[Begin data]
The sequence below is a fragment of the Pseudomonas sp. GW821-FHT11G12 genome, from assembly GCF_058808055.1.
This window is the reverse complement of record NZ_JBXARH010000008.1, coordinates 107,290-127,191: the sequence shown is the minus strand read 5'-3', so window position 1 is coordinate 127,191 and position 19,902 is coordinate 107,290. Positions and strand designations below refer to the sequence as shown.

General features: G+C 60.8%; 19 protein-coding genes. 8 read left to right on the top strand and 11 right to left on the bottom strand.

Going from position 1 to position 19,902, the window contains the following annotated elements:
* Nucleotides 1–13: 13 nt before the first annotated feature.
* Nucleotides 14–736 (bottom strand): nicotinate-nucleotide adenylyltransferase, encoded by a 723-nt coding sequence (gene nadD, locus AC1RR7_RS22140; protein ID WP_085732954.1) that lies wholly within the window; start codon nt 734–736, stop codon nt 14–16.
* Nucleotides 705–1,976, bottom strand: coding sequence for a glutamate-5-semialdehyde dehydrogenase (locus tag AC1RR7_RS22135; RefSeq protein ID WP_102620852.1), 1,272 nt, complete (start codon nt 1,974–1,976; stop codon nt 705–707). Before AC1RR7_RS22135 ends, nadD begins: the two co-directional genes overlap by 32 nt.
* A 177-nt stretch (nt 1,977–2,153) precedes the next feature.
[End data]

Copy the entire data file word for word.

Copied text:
The sequence below is a fragment of the Pseudomonas sp. GW821-FHT11G12 genome, from assembly GCF_058808055.1.
This window is the reverse complement of record NZ_JBXARH010000008.1, coordinates 107,290-127,191: the sequence shown is the minus strand read 5'-3', so window position 1 is coordinate 127,191 and position 19,902 is coordinate 107,290. Positions and strand designations below refer to the sequence as shown.

General features: G+C 60.8%; 19 protein-coding genes. 8 read left to right on the top strand and 11 right to left on the bottom strand.

Going from position 1 to position 19,902, the window contains the following annotated elements:
* Nucleotides 1–13: 13 nt before the first annotated feature.
* Nucleotides 14–736 (bottom strand): nicotinate-nucleotide adenylyltransferase, encoded by a 723-nt coding sequence (gene nadD, locus AC1RR7_RS22140; protein ID WP_085732954.1) that lies wholly within the window; start codon nt 734–736, stop codon nt 14–16.
* Nucleotides 705–1,976, bottom strand: coding sequence for a glutamate-5-semialdehyde dehydrogenase (locus tag AC1RR7_RS22135; RefSeq protein ID WP_102620852.1), 1,272 nt, complete (start codon nt 1,974–1,976; stop codon nt 705–707). Before AC1RR7_RS22135 ends, nadD begins: the two co-directional genes overlap by 32 nt.
* A 177-nt stretch (nt 1,977–2,153) precedes the next feature.